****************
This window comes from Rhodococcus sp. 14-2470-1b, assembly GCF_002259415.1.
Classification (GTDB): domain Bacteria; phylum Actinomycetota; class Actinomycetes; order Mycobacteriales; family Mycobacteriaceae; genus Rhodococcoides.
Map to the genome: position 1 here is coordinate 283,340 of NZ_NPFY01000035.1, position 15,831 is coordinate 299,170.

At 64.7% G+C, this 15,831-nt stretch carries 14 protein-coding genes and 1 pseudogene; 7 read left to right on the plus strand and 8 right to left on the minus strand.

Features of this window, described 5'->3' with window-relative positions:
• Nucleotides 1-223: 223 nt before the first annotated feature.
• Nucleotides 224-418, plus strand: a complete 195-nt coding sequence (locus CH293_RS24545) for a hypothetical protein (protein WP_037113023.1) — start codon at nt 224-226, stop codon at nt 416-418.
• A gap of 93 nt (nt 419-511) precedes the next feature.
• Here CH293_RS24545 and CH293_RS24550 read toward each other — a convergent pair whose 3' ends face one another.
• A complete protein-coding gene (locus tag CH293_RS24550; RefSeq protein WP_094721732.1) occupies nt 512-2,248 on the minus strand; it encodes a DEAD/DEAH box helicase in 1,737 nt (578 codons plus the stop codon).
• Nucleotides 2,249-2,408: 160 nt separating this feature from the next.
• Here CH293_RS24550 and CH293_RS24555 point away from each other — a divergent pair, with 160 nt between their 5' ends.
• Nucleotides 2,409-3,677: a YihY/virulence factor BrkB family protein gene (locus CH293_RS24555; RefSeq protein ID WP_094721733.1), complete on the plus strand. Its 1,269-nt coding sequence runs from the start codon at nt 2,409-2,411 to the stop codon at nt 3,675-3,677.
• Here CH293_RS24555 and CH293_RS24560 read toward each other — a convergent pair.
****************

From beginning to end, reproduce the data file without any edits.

This window comes from Rhodococcus sp. 14-2470-1b, assembly GCF_002259415.1.
Classification (GTDB): domain Bacteria; phylum Actinomycetota; class Actinomycetes; order Mycobacteriales; family Mycobacteriaceae; genus Rhodococcoides.
Map to the genome: position 1 here is coordinate 283,340 of NZ_NPFY01000035.1, position 15,831 is coordinate 299,170.

At 64.7% G+C, this 15,831-nt stretch carries 14 protein-coding genes and 1 pseudogene; 7 read left to right on the plus strand and 8 right to left on the minus strand.

Features of this window, described 5'->3' with window-relative positions:
• Nucleotides 1-223: 223 nt before the first annotated feature.
• Nucleotides 224-418, plus strand: a complete 195-nt coding sequence (locus CH293_RS24545) for a hypothetical protein (protein WP_037113023.1) — start codon at nt 224-226, stop codon at nt 416-418.
• A gap of 93 nt (nt 419-511) precedes the next feature.
• Here CH293_RS24545 and CH293_RS24550 read toward each other — a convergent pair whose 3' ends face one another.
• A complete protein-coding gene (locus tag CH293_RS24550; RefSeq protein WP_094721732.1) occupies nt 512-2,248 on the minus strand; it encodes a DEAD/DEAH box helicase in 1,737 nt (578 codons plus the stop codon).
• Nucleotides 2,249-2,408: 160 nt separating this feature from the next.
• Here CH293_RS24550 and CH293_RS24555 point away from each other — a divergent pair, with 160 nt between their 5' ends.
• Nucleotides 2,409-3,677: a YihY/virulence factor BrkB family protein gene (locus CH293_RS24555; RefSeq protein ID WP_094721733.1), complete on the plus strand. Its 1,269-nt coding sequence runs from the start codon at nt 2,409-2,411 to the stop codon at nt 3,675-3,677.
• Here CH293_RS24555 and CH293_RS24560 read toward each other — a convergent pair.